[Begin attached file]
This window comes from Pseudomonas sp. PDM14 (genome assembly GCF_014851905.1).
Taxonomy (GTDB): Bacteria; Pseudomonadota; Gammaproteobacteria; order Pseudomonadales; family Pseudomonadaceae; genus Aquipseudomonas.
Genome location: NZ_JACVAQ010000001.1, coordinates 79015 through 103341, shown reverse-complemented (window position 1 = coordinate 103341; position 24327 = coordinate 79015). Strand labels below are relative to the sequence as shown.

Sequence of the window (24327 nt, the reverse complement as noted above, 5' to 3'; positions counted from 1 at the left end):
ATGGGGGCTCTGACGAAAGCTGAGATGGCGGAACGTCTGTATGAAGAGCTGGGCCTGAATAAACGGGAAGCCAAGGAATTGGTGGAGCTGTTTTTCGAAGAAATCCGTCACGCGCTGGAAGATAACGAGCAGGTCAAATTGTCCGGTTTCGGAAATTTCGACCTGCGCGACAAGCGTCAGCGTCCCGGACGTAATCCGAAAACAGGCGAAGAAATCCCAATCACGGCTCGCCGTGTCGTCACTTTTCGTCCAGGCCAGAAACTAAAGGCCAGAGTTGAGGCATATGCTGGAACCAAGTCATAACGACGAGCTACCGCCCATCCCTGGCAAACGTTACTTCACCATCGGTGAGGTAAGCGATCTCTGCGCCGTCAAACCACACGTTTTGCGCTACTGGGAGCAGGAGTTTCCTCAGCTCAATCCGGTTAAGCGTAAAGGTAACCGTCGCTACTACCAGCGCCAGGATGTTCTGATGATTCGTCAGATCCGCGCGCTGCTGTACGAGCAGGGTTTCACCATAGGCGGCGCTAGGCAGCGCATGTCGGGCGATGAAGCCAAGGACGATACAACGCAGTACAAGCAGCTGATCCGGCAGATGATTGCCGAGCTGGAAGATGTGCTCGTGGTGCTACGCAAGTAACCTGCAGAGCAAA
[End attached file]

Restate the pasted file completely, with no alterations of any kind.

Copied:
This window comes from Pseudomonas sp. PDM14 (genome assembly GCF_014851905.1).
Taxonomy (GTDB): Bacteria; Pseudomonadota; Gammaproteobacteria; order Pseudomonadales; family Pseudomonadaceae; genus Aquipseudomonas.
Genome location: NZ_JACVAQ010000001.1, coordinates 79015 through 103341, shown reverse-complemented (window position 1 = coordinate 103341; position 24327 = coordinate 79015). Strand labels below are relative to the sequence as shown.

Sequence of the window (24327 nt, the reverse complement as noted above, 5' to 3'; positions counted from 1 at the left end):
ATGGGGGCTCTGACGAAAGCTGAGATGGCGGAACGTCTGTATGAAGAGCTGGGCCTGAATAAACGGGAAGCCAAGGAATTGGTGGAGCTGTTTTTCGAAGAAATCCGTCACGCGCTGGAAGATAACGAGCAGGTCAAATTGTCCGGTTTCGGAAATTTCGACCTGCGCGACAAGCGTCAGCGTCCCGGACGTAATCCGAAAACAGGCGAAGAAATCCCAATCACGGCTCGCCGTGTCGTCACTTTTCGTCCAGGCCAGAAACTAAAGGCCAGAGTTGAGGCATATGCTGGAACCAAGTCATAACGACGAGCTACCGCCCATCCCTGGCAAACGTTACTTCACCATCGGTGAGGTAAGCGATCTCTGCGCCGTCAAACCACACGTTTTGCGCTACTGGGAGCAGGAGTTTCCTCAGCTCAATCCGGTTAAGCGTAAAGGTAACCGTCGCTACTACCAGCGCCAGGATGTTCTGATGATTCGTCAGATCCGCGCGCTGCTGTACGAGCAGGGTTTCACCATAGGCGGCGCTAGGCAGCGCATGTCGGGCGATGAAGCCAAGGACGATACAACGCAGTACAAGCAGCTGATCCGGCAGATGATTGCCGAGCTGGAAGATGTGCTCGTGGTGCTACGCAAGTAACCTGCAGAGCAAA